The Michigan Engineer News Center

CSE graduate student Pat Pannuto recognized with CoE Towner Prize

Student surveys of his course repeatedly praise his enthusiasm and passion, which make class a fun and interesting experience.| Short Read
EnlargePat Pannuto
IMAGE:  Pat Pannuto

CSE graduate student Pat Pannuto has been selected to receive a 2017 Towner Prize for Outstanding Graduate Student Instructors by the College of Engineering.

Each year, the College awards the Towner Prize to just four top graduate student instructors (GSIs) from throughout the College of Engineering. Recipients are chosen based on their exceptional ability, creativity, or innovation as an instructor, their thorough understanding of the course content, and for their remarkable dedication to student success.

Pat conceived, designed, and initiated C4CS (Computing for Computer Scientists), which has grown to the point that over 600 students registered in the last calendar year. The course aims to fill a curriculum gap, introducing core concepts of hands-on software engineering to persons with no prior experience in computer science. In addition to developing class material, Pat has dedicated many hours of preparation and student interaction. He focuses on helping students to develop a deep understanding of concepts, rather than simply memorizing. This enables them to program more intuitively.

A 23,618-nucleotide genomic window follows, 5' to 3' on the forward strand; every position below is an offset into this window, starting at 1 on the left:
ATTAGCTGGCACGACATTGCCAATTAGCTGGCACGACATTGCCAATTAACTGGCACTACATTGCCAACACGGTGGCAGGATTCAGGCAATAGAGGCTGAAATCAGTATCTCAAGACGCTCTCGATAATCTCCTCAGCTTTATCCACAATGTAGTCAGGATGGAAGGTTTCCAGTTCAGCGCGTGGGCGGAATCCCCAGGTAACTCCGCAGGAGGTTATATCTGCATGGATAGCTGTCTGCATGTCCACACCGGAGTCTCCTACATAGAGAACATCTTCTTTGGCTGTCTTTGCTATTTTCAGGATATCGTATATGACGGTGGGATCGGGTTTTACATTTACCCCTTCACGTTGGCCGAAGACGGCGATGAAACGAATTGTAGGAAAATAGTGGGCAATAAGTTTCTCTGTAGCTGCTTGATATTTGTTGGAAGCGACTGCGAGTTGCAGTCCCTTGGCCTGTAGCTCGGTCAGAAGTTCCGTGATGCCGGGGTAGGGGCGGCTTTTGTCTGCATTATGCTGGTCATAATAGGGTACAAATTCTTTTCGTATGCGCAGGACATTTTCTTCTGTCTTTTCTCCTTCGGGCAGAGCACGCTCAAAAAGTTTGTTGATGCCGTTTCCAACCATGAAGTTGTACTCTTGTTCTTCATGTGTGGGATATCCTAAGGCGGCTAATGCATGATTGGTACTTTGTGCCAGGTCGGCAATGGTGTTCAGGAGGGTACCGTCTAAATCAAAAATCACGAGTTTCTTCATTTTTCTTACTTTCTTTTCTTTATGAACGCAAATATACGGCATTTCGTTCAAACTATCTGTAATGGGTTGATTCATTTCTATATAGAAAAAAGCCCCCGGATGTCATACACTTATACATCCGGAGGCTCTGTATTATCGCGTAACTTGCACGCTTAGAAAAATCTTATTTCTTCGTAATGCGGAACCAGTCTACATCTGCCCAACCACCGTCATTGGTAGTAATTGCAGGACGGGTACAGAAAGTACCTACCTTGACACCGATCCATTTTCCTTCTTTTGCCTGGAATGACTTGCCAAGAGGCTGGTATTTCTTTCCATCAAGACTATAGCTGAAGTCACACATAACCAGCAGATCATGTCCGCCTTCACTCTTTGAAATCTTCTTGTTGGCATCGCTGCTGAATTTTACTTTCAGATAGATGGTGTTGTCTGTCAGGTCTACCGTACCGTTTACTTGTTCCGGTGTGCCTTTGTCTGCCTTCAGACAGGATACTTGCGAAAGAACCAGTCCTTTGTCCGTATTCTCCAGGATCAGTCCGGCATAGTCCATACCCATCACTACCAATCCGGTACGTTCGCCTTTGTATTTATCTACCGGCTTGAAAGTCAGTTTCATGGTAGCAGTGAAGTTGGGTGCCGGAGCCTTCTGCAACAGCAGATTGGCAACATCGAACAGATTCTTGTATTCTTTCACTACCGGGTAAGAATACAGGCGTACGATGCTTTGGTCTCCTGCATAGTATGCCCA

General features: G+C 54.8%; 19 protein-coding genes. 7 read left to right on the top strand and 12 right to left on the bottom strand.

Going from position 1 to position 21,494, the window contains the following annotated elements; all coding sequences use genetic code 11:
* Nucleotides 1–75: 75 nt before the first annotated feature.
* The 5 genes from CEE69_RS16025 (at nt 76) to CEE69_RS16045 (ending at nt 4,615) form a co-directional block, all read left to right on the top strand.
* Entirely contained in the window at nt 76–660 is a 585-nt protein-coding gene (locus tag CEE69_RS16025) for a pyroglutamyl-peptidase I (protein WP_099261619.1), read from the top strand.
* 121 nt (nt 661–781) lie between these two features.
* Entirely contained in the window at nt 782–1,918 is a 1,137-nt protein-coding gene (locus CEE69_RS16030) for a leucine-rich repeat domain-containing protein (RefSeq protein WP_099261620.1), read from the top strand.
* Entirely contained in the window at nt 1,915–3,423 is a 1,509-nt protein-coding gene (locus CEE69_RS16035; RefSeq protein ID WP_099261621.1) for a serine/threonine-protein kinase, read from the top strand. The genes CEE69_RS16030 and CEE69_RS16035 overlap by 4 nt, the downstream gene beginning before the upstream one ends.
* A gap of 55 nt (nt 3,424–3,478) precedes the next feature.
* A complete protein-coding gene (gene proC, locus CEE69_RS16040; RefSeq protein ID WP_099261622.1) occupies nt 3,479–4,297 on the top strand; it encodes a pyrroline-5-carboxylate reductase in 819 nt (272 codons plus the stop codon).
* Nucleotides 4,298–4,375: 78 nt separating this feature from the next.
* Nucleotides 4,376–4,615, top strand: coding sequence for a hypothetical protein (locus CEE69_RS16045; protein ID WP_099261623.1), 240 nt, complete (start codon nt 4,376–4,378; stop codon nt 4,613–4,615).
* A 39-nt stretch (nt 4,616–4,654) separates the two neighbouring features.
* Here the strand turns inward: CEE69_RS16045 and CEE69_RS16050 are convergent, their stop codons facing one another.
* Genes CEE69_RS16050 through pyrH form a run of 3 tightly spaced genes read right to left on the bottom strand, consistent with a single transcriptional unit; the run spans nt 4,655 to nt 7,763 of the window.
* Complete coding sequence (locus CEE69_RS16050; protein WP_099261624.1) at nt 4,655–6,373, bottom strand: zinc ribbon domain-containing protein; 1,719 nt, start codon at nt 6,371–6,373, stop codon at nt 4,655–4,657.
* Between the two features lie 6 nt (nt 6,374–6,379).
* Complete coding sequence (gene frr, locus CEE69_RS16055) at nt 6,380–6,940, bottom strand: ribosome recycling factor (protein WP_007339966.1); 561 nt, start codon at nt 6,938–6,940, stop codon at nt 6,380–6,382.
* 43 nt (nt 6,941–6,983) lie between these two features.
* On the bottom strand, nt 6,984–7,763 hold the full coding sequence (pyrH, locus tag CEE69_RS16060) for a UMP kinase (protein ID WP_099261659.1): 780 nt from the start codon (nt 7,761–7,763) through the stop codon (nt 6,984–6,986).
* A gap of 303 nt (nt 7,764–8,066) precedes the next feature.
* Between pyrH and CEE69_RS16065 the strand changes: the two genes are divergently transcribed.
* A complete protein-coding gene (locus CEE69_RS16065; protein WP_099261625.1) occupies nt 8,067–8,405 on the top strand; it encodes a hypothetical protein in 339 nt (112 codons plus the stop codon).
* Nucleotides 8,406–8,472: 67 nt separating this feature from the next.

Not only is Pat an effective teacher, he is also extremely well liked by his students. Student surveys of his course repeatedly praise his enthusiasm and passion, which make class a fun and interesting experience, as well as aiding learning.

In 2013, Pat was selected for three prestigious graduate fellowships from the National Science Foundation Graduate Research Fellowship Program, the National Defense Science and Engineering Graduate Fellowship Program from the Department of Defense, and the Qualcomm Innovation Fellowship Program. His research is in the area of bringing connectivity and computing capability to everything.

Pat Pannuto
Portrait of Steve Crang


Steve Crang
CSE Marketing and Communications Manager

Michigan Engineering

(734) 763-9996

3832 Beyster Bldg

The electrons absorb laser light and set up “momentum combs” (the hills) spanning the energy valleys within the material (the red line). When the electrons have an energy allowed by the quantum mechanical structure of the material—and also touch the edge of the valley—they emit light. This is why some teeth of the combs are bright and some are dark. By measuring the emitted light and precisely locating its source, the research mapped out the energy valleys in a 2D crystal of tungsten diselenide. Credit: Markus Borsch, Quantum Science Theory Lab, University of Michigan.

Mapping quantum structures with light to unlock their capabilities

Rather than installing new “2D” semiconductors in devices to see what they can do, this new method puts them through their paces with lasers and light detectors. | Medium Read